So Barca wrote the bittersweet Lindos Recuerdos, or "Beautiful Memories," about the loss of his family's ranch in Michoacan to development after he left 15 years ago and his inability to ever return.
These are just beautiful memories of times that won't come back;
Since the times have changed,
and where there was that little ranch now there is a city.
"Everybody here can relate to that, to that idea of wanting to go home but never really making it," he said.
Hispanic immigrants, primarily from Mexico and Texas, came to the Treasure Valley here in three waves. The first arrived in the 1800s to work in mines and build railroads, another came to work in agriculture in the postwar boom of the 1940s and 1950s and a third in the past couple of decades as Boise and its suburbs have swollen over farmland.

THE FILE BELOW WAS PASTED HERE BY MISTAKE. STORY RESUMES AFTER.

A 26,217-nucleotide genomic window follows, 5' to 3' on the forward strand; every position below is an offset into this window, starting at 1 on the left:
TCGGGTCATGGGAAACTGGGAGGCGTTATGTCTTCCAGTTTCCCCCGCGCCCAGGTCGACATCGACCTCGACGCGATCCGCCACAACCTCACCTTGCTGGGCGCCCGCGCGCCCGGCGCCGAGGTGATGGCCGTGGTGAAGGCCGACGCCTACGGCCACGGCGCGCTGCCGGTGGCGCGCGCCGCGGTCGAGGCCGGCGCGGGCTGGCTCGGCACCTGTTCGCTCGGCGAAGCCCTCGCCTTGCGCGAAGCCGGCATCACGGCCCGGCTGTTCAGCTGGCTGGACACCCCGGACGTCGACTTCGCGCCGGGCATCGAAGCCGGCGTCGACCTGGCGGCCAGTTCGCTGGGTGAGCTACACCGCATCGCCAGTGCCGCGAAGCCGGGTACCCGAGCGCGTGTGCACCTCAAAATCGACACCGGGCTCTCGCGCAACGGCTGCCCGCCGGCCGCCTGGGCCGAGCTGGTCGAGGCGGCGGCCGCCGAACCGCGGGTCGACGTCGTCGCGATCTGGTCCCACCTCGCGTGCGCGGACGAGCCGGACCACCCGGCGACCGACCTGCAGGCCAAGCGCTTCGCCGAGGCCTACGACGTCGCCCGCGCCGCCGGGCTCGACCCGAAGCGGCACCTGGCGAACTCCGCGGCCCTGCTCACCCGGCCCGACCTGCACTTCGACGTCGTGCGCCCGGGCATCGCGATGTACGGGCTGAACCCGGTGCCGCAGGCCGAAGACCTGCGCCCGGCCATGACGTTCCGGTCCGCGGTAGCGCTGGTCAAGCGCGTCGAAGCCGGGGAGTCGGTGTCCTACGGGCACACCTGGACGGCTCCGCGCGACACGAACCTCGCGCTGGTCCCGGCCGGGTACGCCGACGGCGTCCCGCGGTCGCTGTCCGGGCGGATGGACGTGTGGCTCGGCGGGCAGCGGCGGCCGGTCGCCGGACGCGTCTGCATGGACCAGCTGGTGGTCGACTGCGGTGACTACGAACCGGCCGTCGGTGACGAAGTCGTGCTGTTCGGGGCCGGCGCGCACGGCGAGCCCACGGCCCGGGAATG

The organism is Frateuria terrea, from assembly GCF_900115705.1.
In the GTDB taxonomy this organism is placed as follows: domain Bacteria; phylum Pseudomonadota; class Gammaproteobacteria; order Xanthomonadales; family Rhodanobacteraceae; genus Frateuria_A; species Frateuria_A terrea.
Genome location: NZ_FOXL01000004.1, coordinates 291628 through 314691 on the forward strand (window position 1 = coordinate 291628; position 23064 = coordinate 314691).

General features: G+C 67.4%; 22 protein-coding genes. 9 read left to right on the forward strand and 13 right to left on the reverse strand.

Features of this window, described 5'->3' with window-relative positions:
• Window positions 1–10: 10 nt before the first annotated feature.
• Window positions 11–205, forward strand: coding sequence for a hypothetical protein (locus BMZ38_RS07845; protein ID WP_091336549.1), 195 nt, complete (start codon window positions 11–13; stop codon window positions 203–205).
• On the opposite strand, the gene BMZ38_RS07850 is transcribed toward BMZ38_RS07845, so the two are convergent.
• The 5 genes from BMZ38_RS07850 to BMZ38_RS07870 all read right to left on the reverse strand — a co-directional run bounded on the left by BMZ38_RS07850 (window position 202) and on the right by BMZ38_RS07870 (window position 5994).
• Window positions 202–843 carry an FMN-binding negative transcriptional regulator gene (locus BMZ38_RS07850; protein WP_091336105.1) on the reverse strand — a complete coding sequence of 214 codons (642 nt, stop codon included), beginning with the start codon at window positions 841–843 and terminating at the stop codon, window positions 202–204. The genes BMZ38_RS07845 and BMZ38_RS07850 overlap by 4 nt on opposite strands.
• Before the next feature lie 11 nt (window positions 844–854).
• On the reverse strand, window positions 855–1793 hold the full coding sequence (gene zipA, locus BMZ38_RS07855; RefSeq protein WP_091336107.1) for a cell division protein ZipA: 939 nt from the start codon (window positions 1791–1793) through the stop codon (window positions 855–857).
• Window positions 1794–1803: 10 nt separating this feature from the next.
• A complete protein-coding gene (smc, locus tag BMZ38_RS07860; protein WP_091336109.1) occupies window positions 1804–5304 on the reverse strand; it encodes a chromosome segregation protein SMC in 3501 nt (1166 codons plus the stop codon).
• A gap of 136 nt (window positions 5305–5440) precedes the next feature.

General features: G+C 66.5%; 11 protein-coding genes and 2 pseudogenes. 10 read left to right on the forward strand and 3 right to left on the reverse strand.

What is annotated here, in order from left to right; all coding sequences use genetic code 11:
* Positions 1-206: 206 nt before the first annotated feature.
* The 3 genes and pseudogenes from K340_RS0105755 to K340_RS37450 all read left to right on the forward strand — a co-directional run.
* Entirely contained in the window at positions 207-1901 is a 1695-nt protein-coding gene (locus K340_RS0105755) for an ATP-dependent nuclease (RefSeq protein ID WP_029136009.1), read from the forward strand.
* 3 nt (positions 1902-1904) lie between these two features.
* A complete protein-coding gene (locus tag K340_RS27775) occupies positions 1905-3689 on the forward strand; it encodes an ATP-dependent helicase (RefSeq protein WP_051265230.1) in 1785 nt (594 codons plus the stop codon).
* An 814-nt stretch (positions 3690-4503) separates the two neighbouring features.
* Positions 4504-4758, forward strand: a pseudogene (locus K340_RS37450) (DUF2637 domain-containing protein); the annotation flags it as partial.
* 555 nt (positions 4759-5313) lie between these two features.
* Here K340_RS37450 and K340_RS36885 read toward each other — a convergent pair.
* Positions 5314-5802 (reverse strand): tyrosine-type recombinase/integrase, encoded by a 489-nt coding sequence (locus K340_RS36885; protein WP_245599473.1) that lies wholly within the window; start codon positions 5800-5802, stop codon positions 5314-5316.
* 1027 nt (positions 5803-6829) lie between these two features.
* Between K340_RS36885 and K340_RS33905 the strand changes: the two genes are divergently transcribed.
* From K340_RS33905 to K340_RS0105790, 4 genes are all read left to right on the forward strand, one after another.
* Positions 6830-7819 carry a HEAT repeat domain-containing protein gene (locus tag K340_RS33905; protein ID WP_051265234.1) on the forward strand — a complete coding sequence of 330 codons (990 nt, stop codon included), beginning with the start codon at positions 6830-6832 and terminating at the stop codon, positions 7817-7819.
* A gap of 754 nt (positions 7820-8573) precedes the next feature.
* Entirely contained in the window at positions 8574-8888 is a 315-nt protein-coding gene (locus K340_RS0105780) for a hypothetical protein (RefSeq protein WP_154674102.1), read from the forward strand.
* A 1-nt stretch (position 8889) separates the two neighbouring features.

Carrying on the tradition
From 1990 to 2000, the Hispanic population of Idaho grew 92 percent, to 101,690, with most of that growth in the Treasure Valley.
Alfredo Paz, a local musician, laments that the younger generation prefers narco-corridos, a rough equivalent to gangsta rap and something he and his band members refuse to perform.
"We don't want to sing about drugs or rape or anything like that," said Paz, who does perform corridos about double-crossed lovers and his signature, Le Quedan Plumas Al Gallo, or The Rooster Still Has His Feathers. The song is about a man defeated in love but still the cock of the walk.
Garcia, who has been in the US for more than 20 years, said he was carrying on a musical tradition handed down from his father and practiced in the small village where he grew up.
"I always wanted to be somebody so I composed music," he said.
While watching the immigration marches that day, Garcia said he felt compelled to put "our story" to music, scratching out the words over several weeks, right up to the day the folklife center researchers came calling.
"I feel we need to write out stories and this was a big part of our story here," he said. "Corridos used to be like newspapers. Well, maybe, they still should be."